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Postby who me » Sun Mar 11, 2007 1:42 pm

science fiction
n. A literary or cinematic genre in which fantasy, typically based on speculative scientific discoveries or developments, environmental changes, space travel, or life on other planets, forms part of the plot or background.
American Heritage Dictionary

so I have been thinking about it. most story's set in the future are science fiction.
because they revolve around the advance of technology.

there are how ever exceptions like the post apocalyptic story's (mad max or postman) are (usually) not science fiction.
there is little or no science left.
I also discovered a rather interesting niche of science fiction that does not necessarily take place in the future zoological science fiction, the Ugly Chickens by Howard Waldrop is a example, what if the Dodo bird had not died out in 1720?
yes jurassick park could count to i guess.

now that I think about it where would Larry Niven's integral trees fit in ?
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Postby Chuffy » Thu Mar 22, 2007 8:35 am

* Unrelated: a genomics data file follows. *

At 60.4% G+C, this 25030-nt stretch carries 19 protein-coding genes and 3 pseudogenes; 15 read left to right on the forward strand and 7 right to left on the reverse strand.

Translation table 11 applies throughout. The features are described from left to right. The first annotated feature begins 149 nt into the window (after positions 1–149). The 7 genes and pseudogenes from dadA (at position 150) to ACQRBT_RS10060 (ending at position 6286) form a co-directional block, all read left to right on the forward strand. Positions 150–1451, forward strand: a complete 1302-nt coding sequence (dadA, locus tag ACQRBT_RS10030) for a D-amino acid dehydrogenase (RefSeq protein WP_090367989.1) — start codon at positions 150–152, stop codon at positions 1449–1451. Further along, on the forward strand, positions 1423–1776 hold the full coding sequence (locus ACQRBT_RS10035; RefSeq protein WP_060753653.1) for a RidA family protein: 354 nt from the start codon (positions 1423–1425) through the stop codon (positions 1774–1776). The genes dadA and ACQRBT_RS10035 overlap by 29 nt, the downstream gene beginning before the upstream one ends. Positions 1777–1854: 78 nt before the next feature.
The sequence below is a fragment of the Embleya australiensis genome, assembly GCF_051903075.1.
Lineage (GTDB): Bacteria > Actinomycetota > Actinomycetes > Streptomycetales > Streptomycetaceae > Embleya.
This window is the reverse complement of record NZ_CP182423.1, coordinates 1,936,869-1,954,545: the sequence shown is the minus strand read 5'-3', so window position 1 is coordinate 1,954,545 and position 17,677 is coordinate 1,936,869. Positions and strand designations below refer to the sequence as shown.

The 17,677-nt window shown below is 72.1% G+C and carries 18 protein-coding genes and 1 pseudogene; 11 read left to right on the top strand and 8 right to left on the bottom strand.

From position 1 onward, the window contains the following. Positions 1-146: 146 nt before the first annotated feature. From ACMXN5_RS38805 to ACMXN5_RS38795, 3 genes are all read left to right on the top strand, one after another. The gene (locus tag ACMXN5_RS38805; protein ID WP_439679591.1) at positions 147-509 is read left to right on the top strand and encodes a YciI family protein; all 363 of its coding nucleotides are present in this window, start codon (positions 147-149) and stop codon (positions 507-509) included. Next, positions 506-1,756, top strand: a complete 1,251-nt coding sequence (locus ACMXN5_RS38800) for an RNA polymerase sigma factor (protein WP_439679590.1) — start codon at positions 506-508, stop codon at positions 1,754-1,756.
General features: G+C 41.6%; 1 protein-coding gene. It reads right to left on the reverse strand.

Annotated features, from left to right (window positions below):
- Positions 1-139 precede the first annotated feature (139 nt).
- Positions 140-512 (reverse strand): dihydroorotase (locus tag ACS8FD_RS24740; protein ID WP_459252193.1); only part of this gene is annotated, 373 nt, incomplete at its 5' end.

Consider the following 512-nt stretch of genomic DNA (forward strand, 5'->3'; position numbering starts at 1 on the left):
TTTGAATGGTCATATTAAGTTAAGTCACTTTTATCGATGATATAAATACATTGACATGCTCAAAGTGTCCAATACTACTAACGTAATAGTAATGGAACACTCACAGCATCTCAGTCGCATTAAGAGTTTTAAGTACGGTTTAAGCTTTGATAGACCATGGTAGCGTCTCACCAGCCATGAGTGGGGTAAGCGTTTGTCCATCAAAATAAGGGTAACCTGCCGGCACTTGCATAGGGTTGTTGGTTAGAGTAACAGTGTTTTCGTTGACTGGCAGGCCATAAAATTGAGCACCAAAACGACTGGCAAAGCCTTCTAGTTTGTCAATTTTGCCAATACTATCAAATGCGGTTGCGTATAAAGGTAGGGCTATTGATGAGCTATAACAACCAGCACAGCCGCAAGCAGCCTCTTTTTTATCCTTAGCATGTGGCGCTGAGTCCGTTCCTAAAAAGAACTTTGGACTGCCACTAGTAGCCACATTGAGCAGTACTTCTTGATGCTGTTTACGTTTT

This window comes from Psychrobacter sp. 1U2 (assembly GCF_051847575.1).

who me wrote:there are how ever exceptions like the post apocalyptic story's (mad max or postman) are (usually) not science fiction.
there is little or no science left.
?


These styles I always refer to as Futuristic as opposed to Sci-Fi.
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Postby The Master » Fri Mar 23, 2007 12:00 am

I'll take a stab at this!

There are many sub-genres of Speculative Fiction.

Science Fiction is often used as an overall term but true "hard" Science Fiction is based on current or reasonably projected science and technology. A key, driving plot device is the impact of that science on society and the individuals in the story. Interestingly enough that means much post apocalyptic fiction like Mad Max really is solid Science Fiction because it relies entirely on a science reason for the state of the world (Nuclear War is typical) and explores the effect that has on society. It does not have to be set in the future. "The Day After Tomorrow" was a hard SF story about global warming, "Deep Impact" was about a comet hitting the earth. Both are based on reasonably projected scientific theories.

Alternative History, Near-Future settings, Space Opera and much of the other popular genre stories we see rely upon the trappings of space and Science Fiction elements for effect but it may not always be a key element of the story. If you have techno-babble instead of actual science or impossible science (transporters, faster than light travel) for convenience then its probably not true Science Fiction. That doesn't make it any less entertaining of course :)

Instead of science Fantasy utilizes magic, or some other supernatural power as the key plot device. Horror stories are usually considered Dark Fantasy. Horror where the cause is purely human (psycho killers) are considered Suspense.